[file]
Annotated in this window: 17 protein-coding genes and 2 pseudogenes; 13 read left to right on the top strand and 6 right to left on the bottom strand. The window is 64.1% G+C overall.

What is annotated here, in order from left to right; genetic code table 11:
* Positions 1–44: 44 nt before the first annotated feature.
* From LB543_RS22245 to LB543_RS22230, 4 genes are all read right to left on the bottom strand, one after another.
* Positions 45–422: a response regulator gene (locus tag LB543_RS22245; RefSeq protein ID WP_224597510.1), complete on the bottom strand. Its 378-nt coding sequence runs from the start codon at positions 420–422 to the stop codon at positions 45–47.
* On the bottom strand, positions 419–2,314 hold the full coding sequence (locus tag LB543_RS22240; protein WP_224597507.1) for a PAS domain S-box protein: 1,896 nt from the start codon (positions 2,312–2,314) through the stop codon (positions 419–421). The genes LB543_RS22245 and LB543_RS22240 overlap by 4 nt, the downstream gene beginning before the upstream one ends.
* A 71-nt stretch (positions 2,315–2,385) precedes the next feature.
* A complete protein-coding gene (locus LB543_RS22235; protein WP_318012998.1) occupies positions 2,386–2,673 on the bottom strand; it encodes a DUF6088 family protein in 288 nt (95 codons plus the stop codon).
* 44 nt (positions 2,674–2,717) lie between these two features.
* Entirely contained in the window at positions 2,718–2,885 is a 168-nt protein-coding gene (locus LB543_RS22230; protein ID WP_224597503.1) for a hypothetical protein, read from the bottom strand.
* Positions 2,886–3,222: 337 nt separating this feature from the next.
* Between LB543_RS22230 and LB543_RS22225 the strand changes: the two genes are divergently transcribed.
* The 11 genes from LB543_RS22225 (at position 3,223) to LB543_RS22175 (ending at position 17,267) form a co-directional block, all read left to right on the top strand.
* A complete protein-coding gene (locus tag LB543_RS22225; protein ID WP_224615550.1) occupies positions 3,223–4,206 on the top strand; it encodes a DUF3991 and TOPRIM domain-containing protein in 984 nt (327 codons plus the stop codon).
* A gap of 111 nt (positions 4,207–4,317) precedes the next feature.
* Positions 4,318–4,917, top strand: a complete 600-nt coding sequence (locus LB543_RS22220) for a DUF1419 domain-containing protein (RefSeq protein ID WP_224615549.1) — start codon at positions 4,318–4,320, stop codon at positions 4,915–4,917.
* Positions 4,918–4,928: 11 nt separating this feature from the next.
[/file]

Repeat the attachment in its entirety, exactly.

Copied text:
Annotated in this window: 17 protein-coding genes and 2 pseudogenes; 13 read left to right on the top strand and 6 right to left on the bottom strand. The window is 64.1% G+C overall.

What is annotated here, in order from left to right; genetic code table 11:
* Positions 1–44: 44 nt before the first annotated feature.
* From LB543_RS22245 to LB543_RS22230, 4 genes are all read right to left on the bottom strand, one after another.
* Positions 45–422: a response regulator gene (locus tag LB543_RS22245; RefSeq protein ID WP_224597510.1), complete on the bottom strand. Its 378-nt coding sequence runs from the start codon at positions 420–422 to the stop codon at positions 45–47.
* On the bottom strand, positions 419–2,314 hold the full coding sequence (locus tag LB543_RS22240; protein WP_224597507.1) for a PAS domain S-box protein: 1,896 nt from the start codon (positions 2,312–2,314) through the stop codon (positions 419–421). The genes LB543_RS22245 and LB543_RS22240 overlap by 4 nt, the downstream gene beginning before the upstream one ends.
* A 71-nt stretch (positions 2,315–2,385) precedes the next feature.
* A complete protein-coding gene (locus LB543_RS22235; protein WP_318012998.1) occupies positions 2,386–2,673 on the bottom strand; it encodes a DUF6088 family protein in 288 nt (95 codons plus the stop codon).
* 44 nt (positions 2,674–2,717) lie between these two features.
* Entirely contained in the window at positions 2,718–2,885 is a 168-nt protein-coding gene (locus LB543_RS22230; protein ID WP_224597503.1) for a hypothetical protein, read from the bottom strand.
* Positions 2,886–3,222: 337 nt separating this feature from the next.
* Between LB543_RS22230 and LB543_RS22225 the strand changes: the two genes are divergently transcribed.
* The 11 genes from LB543_RS22225 (at position 3,223) to LB543_RS22175 (ending at position 17,267) form a co-directional block, all read left to right on the top strand.
* A complete protein-coding gene (locus tag LB543_RS22225; protein ID WP_224615550.1) occupies positions 3,223–4,206 on the top strand; it encodes a DUF3991 and TOPRIM domain-containing protein in 984 nt (327 codons plus the stop codon).
* A gap of 111 nt (positions 4,207–4,317) precedes the next feature.
* Positions 4,318–4,917, top strand: a complete 600-nt coding sequence (locus LB543_RS22220) for a DUF1419 domain-containing protein (RefSeq protein ID WP_224615549.1) — start codon at positions 4,318–4,320, stop codon at positions 4,915–4,917.
* Positions 4,918–4,928: 11 nt separating this feature from the next.